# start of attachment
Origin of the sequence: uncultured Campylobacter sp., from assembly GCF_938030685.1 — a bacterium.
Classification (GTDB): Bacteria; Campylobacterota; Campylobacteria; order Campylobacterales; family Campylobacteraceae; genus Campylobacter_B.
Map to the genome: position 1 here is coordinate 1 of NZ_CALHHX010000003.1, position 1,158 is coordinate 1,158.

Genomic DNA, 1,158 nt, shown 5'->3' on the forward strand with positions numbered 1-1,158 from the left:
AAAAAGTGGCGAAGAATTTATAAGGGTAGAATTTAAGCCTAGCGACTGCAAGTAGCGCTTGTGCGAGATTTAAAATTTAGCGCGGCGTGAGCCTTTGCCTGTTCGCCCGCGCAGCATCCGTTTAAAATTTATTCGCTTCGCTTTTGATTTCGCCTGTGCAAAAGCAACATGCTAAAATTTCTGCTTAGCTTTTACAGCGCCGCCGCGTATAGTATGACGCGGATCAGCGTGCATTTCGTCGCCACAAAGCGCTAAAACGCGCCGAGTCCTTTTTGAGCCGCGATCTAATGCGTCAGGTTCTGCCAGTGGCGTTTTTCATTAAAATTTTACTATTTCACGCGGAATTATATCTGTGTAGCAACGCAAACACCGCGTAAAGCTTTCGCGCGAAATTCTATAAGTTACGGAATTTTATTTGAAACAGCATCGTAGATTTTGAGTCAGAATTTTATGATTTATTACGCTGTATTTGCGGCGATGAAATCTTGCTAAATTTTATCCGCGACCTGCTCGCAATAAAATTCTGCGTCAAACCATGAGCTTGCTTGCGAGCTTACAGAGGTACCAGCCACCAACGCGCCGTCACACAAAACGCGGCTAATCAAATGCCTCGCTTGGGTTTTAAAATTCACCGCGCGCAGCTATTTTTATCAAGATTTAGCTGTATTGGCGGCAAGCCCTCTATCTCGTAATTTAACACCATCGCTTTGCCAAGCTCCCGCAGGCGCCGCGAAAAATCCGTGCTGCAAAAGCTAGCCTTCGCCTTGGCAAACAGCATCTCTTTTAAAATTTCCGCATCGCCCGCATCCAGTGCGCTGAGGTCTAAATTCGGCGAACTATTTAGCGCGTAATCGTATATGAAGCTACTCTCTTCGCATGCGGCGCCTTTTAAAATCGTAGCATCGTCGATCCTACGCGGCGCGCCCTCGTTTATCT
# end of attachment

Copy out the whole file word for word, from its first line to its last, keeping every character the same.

Origin of the sequence: uncultured Campylobacter sp., from assembly GCF_938030685.1 — a bacterium.
Classification (GTDB): Bacteria; Campylobacterota; Campylobacteria; order Campylobacterales; family Campylobacteraceae; genus Campylobacter_B.
Map to the genome: position 1 here is coordinate 1 of NZ_CALHHX010000003.1, position 1,158 is coordinate 1,158.

Genomic DNA, 1,158 nt, shown 5'->3' on the forward strand with positions numbered 1-1,158 from the left:
AAAAAGTGGCGAAGAATTTATAAGGGTAGAATTTAAGCCTAGCGACTGCAAGTAGCGCTTGTGCGAGATTTAAAATTTAGCGCGGCGTGAGCCTTTGCCTGTTCGCCCGCGCAGCATCCGTTTAAAATTTATTCGCTTCGCTTTTGATTTCGCCTGTGCAAAAGCAACATGCTAAAATTTCTGCTTAGCTTTTACAGCGCCGCCGCGTATAGTATGACGCGGATCAGCGTGCATTTCGTCGCCACAAAGCGCTAAAACGCGCCGAGTCCTTTTTGAGCCGCGATCTAATGCGTCAGGTTCTGCCAGTGGCGTTTTTCATTAAAATTTTACTATTTCACGCGGAATTATATCTGTGTAGCAACGCAAACACCGCGTAAAGCTTTCGCGCGAAATTCTATAAGTTACGGAATTTTATTTGAAACAGCATCGTAGATTTTGAGTCAGAATTTTATGATTTATTACGCTGTATTTGCGGCGATGAAATCTTGCTAAATTTTATCCGCGACCTGCTCGCAATAAAATTCTGCGTCAAACCATGAGCTTGCTTGCGAGCTTACAGAGGTACCAGCCACCAACGCGCCGTCACACAAAACGCGGCTAATCAAATGCCTCGCTTGGGTTTTAAAATTCACCGCGCGCAGCTATTTTTATCAAGATTTAGCTGTATTGGCGGCAAGCCCTCTATCTCGTAATTTAACACCATCGCTTTGCCAAGCTCCCGCAGGCGCCGCGAAAAATCCGTGCTGCAAAAGCTAGCCTTCGCCTTGGCAAACAGCATCTCTTTTAAAATTTCCGCATCGCCCGCATCCAGTGCGCTGAGGTCTAAATTCGGCGAACTATTTAGCGCGTAATCGTATATGAAGCTACTCTCTTCGCATGCGGCGCCTTTTAAAATCGTAGCATCGTCGATCCTACGCGGCGCGCCCTCGTTTATCT